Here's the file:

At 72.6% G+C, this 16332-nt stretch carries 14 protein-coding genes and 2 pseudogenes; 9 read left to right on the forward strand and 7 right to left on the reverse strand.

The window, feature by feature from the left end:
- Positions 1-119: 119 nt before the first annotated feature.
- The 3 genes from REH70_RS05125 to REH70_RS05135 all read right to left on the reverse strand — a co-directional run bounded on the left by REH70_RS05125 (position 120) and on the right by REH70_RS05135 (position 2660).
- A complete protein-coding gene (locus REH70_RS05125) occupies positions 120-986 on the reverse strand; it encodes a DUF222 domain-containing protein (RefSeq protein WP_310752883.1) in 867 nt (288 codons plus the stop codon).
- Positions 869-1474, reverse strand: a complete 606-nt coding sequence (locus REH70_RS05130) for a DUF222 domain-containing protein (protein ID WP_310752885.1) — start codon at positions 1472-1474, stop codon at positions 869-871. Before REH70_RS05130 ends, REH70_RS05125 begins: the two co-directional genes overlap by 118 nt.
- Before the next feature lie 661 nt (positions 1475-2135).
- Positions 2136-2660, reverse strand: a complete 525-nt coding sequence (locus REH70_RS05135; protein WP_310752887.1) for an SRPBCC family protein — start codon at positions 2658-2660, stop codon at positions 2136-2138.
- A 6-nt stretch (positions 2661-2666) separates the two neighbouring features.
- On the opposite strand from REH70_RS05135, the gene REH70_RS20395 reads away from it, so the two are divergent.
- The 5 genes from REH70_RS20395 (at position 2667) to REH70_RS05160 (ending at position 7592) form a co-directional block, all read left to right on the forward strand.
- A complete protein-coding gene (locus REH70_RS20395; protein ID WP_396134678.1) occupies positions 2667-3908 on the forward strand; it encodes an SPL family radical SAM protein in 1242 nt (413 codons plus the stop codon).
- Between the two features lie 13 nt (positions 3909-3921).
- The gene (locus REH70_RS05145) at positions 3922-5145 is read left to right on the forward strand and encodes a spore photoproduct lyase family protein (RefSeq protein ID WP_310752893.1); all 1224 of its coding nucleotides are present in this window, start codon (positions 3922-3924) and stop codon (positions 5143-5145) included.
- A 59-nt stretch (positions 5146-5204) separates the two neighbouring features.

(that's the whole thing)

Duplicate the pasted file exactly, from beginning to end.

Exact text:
At 72.6% G+C, this 16332-nt stretch carries 14 protein-coding genes and 2 pseudogenes; 9 read left to right on the forward strand and 7 right to left on the reverse strand.

The window, feature by feature from the left end:
- Positions 1-119: 119 nt before the first annotated feature.
- The 3 genes from REH70_RS05125 to REH70_RS05135 all read right to left on the reverse strand — a co-directional run bounded on the left by REH70_RS05125 (position 120) and on the right by REH70_RS05135 (position 2660).
- A complete protein-coding gene (locus REH70_RS05125) occupies positions 120-986 on the reverse strand; it encodes a DUF222 domain-containing protein (RefSeq protein WP_310752883.1) in 867 nt (288 codons plus the stop codon).
- Positions 869-1474, reverse strand: a complete 606-nt coding sequence (locus REH70_RS05130) for a DUF222 domain-containing protein (protein ID WP_310752885.1) — start codon at positions 1472-1474, stop codon at positions 869-871. Before REH70_RS05130 ends, REH70_RS05125 begins: the two co-directional genes overlap by 118 nt.
- Before the next feature lie 661 nt (positions 1475-2135).
- Positions 2136-2660, reverse strand: a complete 525-nt coding sequence (locus REH70_RS05135; protein WP_310752887.1) for an SRPBCC family protein — start codon at positions 2658-2660, stop codon at positions 2136-2138.
- A 6-nt stretch (positions 2661-2666) separates the two neighbouring features.
- On the opposite strand from REH70_RS05135, the gene REH70_RS20395 reads away from it, so the two are divergent.
- The 5 genes from REH70_RS20395 (at position 2667) to REH70_RS05160 (ending at position 7592) form a co-directional block, all read left to right on the forward strand.
- A complete protein-coding gene (locus REH70_RS20395; protein ID WP_396134678.1) occupies positions 2667-3908 on the forward strand; it encodes an SPL family radical SAM protein in 1242 nt (413 codons plus the stop codon).
- Between the two features lie 13 nt (positions 3909-3921).
- The gene (locus REH70_RS05145) at positions 3922-5145 is read left to right on the forward strand and encodes a spore photoproduct lyase family protein (RefSeq protein ID WP_310752893.1); all 1224 of its coding nucleotides are present in this window, start codon (positions 3922-3924) and stop codon (positions 5143-5145) included.
- A 59-nt stretch (positions 5146-5204) separates the two neighbouring features.